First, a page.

Amid the ongoing internet brouhaha surrounding Tyler The Creator’s lyrical content, this article from the website Soundblab is the best I have read on the subject so far, and pretty accurately nails the problems I have with Tyler’s approach to writing about sex and abuse. Yeah, I get that he’s still a kid so hasn’t had a great deal of real life experience in these areas, but like so many of the other excuses brought up in this debate, that’s still pretty weak. Richard Morris writes:

Now, there are three arguments being put forward to explain, excuse and otherwise justify Tyler’s lyrical concerns. These arguments are the same ones which get put forward time and time again when hip hop artists produce dubious lyrics: he’s just reflecting his background; he just repeating what’s everywhere in hip hop culture; he’s playing with a persona. A moment’s reflection is all you need to work out that that last excuse can’t exist with the first two. Either Tyler is honestly reflecting where he comes from and the culture he’s surrounded by, or he’s concocted a character as satire or narrative aid. It can’t be both.


However, if you still want to buy into any or all of those arguments listed above, fine, but I have a question for you: where are all the songs by female artists about attacking and raping men? If that seems a ridiculous thing to ponder, ask yourself why. Why does it make sense for a man to rap about raping a woman but not the other way round? The answer, when you pick it apart, is probably that there would be no audience for those kind of songs. Similarly, there’s not much call for songs where gay artists have a go at straight people. No one would buy into that kind of stupid prejudice. Gay activists would condemn it as counter-productive.

Tyler, the Creator has identified an audience and, with the media’s help, he’s milking that for all it’s worth. That audience is primarily made up of white young men. A couple of weeks ago, Hamish MacBain took Tyler to task in the pages of NME, pointing out that Odd Future had bypassed the traditional hip hop audience, instead crossing over quickly to the kind of alternative music fans who read Pitchfork, the Guardian and, hey, Soundblab. It’s exactly these alternative, typically liberal-leaning fans who repeatedly let hip hop artists off the hook when it comes to misogynistic and homophobic lyrics.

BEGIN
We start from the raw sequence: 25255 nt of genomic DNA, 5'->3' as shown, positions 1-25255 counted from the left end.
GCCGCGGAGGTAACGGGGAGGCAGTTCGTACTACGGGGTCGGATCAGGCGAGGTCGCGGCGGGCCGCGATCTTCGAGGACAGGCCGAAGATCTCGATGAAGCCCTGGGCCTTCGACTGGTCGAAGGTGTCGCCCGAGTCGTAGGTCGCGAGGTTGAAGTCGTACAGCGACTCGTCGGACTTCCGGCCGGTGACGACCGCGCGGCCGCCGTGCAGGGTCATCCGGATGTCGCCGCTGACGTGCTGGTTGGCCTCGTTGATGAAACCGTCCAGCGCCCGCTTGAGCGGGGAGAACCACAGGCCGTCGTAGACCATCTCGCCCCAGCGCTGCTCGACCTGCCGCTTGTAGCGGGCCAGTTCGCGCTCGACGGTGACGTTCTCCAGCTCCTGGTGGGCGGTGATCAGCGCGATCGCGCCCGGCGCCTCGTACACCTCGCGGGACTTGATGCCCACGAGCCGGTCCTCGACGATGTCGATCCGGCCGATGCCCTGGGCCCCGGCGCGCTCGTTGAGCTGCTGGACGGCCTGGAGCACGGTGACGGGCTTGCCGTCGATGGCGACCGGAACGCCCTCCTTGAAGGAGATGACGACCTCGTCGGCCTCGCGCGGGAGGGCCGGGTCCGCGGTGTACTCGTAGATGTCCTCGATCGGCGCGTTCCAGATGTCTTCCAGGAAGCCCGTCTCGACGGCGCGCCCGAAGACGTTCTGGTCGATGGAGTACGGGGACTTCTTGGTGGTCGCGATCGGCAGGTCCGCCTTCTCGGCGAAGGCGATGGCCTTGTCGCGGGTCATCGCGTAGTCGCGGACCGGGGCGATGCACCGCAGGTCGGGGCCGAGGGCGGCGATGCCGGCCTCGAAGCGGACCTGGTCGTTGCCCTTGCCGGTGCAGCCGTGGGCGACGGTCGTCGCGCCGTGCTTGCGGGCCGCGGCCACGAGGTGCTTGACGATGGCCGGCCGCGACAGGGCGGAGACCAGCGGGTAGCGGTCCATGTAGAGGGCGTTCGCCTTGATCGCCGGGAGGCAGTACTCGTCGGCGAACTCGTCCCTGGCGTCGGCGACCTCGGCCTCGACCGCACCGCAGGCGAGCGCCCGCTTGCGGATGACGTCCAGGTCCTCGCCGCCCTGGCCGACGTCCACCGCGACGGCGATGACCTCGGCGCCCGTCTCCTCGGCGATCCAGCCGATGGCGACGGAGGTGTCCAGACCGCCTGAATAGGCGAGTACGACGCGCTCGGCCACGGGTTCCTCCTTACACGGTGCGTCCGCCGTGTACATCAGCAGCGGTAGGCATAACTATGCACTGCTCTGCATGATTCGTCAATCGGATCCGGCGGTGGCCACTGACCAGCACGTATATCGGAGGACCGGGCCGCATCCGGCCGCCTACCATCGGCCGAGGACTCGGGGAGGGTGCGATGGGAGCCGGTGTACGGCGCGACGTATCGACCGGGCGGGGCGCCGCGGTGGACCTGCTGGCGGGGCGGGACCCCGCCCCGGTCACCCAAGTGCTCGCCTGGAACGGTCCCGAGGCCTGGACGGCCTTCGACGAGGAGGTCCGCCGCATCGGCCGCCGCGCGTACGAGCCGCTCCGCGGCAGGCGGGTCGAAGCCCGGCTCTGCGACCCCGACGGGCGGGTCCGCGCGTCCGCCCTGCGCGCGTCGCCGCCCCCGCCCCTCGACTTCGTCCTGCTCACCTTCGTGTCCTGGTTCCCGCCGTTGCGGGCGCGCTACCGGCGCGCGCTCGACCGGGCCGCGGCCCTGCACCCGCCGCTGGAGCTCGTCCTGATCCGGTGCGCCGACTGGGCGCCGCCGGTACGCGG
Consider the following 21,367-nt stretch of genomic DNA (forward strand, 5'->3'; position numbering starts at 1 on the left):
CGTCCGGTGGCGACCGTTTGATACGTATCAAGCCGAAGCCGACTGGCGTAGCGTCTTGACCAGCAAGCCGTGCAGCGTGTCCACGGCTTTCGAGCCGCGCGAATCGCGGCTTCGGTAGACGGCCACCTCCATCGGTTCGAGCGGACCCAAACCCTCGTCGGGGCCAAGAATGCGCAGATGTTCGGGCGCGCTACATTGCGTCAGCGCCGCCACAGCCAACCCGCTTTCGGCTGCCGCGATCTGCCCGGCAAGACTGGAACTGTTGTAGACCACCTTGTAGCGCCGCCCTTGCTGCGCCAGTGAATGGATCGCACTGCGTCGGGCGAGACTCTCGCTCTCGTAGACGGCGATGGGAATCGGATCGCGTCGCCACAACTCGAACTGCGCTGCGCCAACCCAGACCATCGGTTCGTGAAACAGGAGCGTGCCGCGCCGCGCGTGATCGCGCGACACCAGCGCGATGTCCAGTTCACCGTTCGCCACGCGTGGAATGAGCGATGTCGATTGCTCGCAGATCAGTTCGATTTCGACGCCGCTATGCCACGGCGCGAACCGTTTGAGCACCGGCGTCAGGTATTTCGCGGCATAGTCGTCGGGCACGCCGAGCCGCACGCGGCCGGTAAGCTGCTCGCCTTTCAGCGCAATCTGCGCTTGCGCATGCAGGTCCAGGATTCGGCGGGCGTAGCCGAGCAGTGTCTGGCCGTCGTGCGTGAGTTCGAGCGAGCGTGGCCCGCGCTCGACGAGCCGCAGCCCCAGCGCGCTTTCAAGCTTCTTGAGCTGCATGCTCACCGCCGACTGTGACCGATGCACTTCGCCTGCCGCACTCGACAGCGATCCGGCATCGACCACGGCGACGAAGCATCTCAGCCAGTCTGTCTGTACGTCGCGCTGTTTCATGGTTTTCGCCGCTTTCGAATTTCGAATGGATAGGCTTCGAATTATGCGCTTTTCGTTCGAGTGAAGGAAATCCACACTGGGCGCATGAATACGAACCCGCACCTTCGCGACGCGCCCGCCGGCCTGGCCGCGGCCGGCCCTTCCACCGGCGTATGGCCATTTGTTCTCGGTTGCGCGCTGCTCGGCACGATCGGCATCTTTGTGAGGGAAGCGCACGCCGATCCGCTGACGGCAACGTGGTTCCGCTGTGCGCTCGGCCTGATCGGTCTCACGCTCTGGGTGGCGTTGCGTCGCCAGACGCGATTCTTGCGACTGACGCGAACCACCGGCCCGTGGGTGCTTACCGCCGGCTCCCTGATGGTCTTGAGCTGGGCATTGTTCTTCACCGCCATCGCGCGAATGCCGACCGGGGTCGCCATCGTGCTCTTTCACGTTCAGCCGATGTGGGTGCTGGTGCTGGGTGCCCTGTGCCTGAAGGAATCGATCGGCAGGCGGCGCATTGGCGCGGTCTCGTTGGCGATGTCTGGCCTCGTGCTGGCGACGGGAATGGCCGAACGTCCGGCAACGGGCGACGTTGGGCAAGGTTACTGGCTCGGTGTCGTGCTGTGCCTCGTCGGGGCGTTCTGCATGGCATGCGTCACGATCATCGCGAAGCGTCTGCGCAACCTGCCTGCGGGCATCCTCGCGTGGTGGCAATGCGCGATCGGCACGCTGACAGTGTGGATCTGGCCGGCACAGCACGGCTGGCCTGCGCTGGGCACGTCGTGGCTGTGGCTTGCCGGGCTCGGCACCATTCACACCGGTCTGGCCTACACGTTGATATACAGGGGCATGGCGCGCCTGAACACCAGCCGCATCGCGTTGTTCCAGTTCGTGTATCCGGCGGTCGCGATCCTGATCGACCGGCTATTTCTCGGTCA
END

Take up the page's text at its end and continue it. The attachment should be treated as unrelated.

For me the problem is not so much that these excuses are not applicable - it’s that twenty years after the release of Death Certificate we’re still having the exact same debate. We’ve not moved on. It’s disheartening to see that popular hip-hop has devolved into a negatized musical format whose primary function is to piss off suburban parents, and where shock tactics outweigh genuine insight. Much of the blame for this can be heaped on the feet of the media, but surely the music is just as much at fault too? Because to me Tyler’s lyrics do not feel in any way transgressive. Really, they don’t, they’re the same old thing I have heard countless times before. If you do think they are transgressive, then I would say you are part of a social group that has thankfully never been subject to the threat of rape or abuse. Tyler’s lyrics simply re-enforce the status quo, and as such they’re just boring.

Read all of Richard Morris’ excellent article here. Soundblab also has another article defending Tyler’s lyrical content, by James Bray, which you can read here.


Posted by Niall O'Conghaile | Discussion